A prison officer has described the moment he was “stabbed in the head” during an alleged terror attack by inmates at a high-security jail.
Neil Trundle said he was just “trying to survive” as he fought two attackers, who were wearing fake suicide vests and shouting “Allahu akbar” during the assault at HMP Whitemoor in January.
Brusthom Ziamani, 25, and Baz Hockton, 26, deny attempting to murder Mr Trundle but prosecutors accuse them of attempting to lure him into a cleaning cupboard before attacking him with homemade weapons.
Giving evidence at their trial on Wednesday, the prison officer said Mr Ziamani had asked him to replace a broken spoon.
Mr Trundle said he could see one of the defendants out the corner of his eye as he turned his back to unlock a store cupboard.
“Before I knew it I was on the floor on my back,” he told the Old Bailey. “I was on the floor and I was being attacked.”
Mr Trundle, who has been a prison officer for more than 14 years and was described as “kind and helpful” by the prosecution, said he raised his arms to protect his face and called for help.
“I felt pressure on my body as if people were lying on my body. I could feel stabs, especially to my head,” he added.
“During the attack I was laying on my back and I was trying to kick out … they were focusing on my head, my neck, all vital organs. They had ample opportunity to stab me in the leg or kick me in the leg but they just carried on with the top half.”
Mr Trundle said he did not hear the attackers saying anything, adding: “I was too busy trying to survive.”
Jurors were told that he suffered multiple cuts to his chest, neck, shoulder and arms and still bore scars from the attack.
“I did not realise how bad the damage was to myself until I went to the hospital and looked in the mirror,” the prison officer said.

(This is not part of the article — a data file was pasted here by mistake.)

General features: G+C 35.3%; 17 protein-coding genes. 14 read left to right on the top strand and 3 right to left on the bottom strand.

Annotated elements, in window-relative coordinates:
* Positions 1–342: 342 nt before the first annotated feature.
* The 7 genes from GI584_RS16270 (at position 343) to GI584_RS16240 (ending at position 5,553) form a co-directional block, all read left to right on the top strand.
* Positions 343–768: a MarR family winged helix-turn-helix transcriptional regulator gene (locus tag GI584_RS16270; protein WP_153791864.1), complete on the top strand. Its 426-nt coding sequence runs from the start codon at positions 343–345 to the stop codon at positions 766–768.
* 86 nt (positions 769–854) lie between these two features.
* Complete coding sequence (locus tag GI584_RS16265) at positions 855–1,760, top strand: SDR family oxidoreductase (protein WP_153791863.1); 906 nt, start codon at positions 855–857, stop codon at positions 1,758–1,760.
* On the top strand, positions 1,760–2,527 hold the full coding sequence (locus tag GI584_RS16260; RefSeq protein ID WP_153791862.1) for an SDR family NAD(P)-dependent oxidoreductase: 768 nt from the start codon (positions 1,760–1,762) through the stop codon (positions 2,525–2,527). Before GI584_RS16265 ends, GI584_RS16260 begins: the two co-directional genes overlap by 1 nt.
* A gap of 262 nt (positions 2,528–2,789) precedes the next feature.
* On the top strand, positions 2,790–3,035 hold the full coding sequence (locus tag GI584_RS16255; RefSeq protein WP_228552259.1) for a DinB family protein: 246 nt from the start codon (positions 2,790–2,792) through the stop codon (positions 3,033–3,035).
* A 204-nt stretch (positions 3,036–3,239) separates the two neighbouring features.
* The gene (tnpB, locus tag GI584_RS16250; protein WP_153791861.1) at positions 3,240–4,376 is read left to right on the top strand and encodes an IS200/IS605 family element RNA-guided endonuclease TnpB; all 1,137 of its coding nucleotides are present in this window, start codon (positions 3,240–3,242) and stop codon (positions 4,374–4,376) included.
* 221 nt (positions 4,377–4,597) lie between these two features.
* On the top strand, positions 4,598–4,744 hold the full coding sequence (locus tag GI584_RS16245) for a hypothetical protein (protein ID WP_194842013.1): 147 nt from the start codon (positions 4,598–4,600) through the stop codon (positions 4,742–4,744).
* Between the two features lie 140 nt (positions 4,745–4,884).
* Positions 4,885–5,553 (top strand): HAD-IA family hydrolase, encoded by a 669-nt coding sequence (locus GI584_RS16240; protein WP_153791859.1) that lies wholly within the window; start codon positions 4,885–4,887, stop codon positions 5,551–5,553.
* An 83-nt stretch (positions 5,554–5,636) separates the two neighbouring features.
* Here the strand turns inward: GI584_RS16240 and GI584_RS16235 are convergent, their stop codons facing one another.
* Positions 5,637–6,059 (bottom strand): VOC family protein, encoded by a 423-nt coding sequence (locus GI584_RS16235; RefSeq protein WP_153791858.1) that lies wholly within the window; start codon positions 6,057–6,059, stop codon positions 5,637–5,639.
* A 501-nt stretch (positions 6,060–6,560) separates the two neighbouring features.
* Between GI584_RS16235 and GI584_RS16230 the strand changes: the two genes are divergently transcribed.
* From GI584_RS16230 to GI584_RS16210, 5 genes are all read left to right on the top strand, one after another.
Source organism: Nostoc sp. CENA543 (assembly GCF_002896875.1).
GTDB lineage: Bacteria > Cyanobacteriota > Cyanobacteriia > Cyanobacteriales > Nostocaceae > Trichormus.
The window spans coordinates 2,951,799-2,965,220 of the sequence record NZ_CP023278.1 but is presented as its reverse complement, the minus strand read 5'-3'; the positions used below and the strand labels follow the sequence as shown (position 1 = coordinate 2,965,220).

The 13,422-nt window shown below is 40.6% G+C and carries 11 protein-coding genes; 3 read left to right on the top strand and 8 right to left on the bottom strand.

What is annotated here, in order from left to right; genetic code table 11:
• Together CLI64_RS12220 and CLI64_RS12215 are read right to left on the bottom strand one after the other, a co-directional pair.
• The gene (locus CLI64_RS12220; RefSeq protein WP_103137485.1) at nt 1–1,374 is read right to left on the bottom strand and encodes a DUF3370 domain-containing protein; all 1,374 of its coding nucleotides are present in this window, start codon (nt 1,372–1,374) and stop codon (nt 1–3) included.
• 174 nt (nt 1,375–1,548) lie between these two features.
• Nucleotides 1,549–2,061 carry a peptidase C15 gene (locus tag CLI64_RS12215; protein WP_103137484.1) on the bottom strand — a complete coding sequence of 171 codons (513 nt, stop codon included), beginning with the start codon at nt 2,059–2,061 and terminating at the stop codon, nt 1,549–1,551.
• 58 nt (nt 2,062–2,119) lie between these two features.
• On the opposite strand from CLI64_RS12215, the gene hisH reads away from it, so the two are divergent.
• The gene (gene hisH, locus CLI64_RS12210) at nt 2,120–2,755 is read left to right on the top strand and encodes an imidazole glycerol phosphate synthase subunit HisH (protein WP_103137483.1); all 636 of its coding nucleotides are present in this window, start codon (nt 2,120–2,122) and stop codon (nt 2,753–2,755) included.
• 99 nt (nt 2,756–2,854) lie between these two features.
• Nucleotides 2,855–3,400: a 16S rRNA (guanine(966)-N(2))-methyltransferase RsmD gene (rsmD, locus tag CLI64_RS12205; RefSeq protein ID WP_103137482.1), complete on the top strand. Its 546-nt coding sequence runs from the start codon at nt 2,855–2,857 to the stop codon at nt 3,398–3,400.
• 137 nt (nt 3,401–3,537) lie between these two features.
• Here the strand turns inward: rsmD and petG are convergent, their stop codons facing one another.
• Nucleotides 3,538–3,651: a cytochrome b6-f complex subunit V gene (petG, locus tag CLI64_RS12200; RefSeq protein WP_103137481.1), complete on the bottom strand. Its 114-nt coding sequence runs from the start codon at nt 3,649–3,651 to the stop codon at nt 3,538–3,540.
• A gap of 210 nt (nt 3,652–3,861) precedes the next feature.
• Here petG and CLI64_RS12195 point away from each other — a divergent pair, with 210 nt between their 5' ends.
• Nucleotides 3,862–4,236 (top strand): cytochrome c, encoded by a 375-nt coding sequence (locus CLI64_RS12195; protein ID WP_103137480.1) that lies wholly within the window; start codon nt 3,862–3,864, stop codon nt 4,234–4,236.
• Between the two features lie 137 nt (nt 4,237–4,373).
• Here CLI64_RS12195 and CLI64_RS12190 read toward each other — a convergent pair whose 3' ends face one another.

Jurors were shown CCTV footage of the incident, which was briefly interrupted when two prison officers and a nurse tried to intervene before being attacked themselves.
They were also shown graphic photos of blood splattered up the wall and covering the floor where the prison officer fell.
Georgina Ibbotson, a prison officer who tried to intervene, told jurors Mr Ziamani had asked her to fetch a spoon earlier the same day but she refused because of a “gut feeling”.
She recalled hearing the prison alarm sound and then seeing Mr Ziamani and Mr Hockton holding weapons.
“They were really hyped up and full of adrenalin, quite intimidating,” she added
“I put my hands out and just said 'whoa'. Mr Ziamani tried to step forward so I put my hands to my belt.
“Mr Ziamani punched me in the face. It was as hard as he could. It was really like a big shock, mostly. I fell to my knees.”
When she got up, she noticed nurse Jayne Cowles on the floor “looking shocked”.
Ms Ibbotson told how she ran to the store cupboard and tried to lock herself inside, adding: “I could feel the blood dripping down my face. I did not know how bad my injuries were. I feared for my life.”
The court heard that Mr Ziamani, who was serving a prison sentence for planning a terror attack on a soldier, and Mr Hockton had formed a “close association” by December.
Mr Trundle said: “Mr Hockton follows in the footsteps of Mr Ziamani. Exercise yard, always together in each other's pockets for a couple of months leading up to this.”
Under cross-examination, he was asked if there was any anti-Muslim feeling at HMP Whitemoor following the terror attack at Fishmongers’ Hall by former inmate Usman Khan.
“There would be a lot of emotion for staff who knew (the victims) killed on that day,” Mr Trundle said.
“I did not really know who the students were. It's a sad thing that happened and is one individual who has done that. It's as simple as that.”
Mr Trundle denied the suggestion that he “had it in” for Mr Hockton or ever asked him why he was “wearing a dress”.
He said there had never been any “confrontation or cross words" with Mr Ziamani before the attack.
Opening the trial on Tuesday, prosecutor Annabel Darlow QC said the attack was committed for a “terrorist purpose”.
She added: “It’s the prosecution’s case that the defendants were motivated to commit the attack by extremist Islamic ideology. It was a terrorist attack.”
Extremist Islamist material, including references to Isis propaganda, was found in both men’s cells, the court heard.
Ms Darlow said the defendants had “carefully planned and executed” the attack using several weapons they made inside the prison, and fake suicide vests intended to stop others helping their victim.
Both defendants have denied the attempted murder of Mr Trundle.
They are also accused of an alternative charge of wounding with intent, which Mr Hockton has admitted.
Mr Ziamani has admitted assaulting Ms Ibbotson and Ms Cowles. The trial continues.
Additional reporting by PA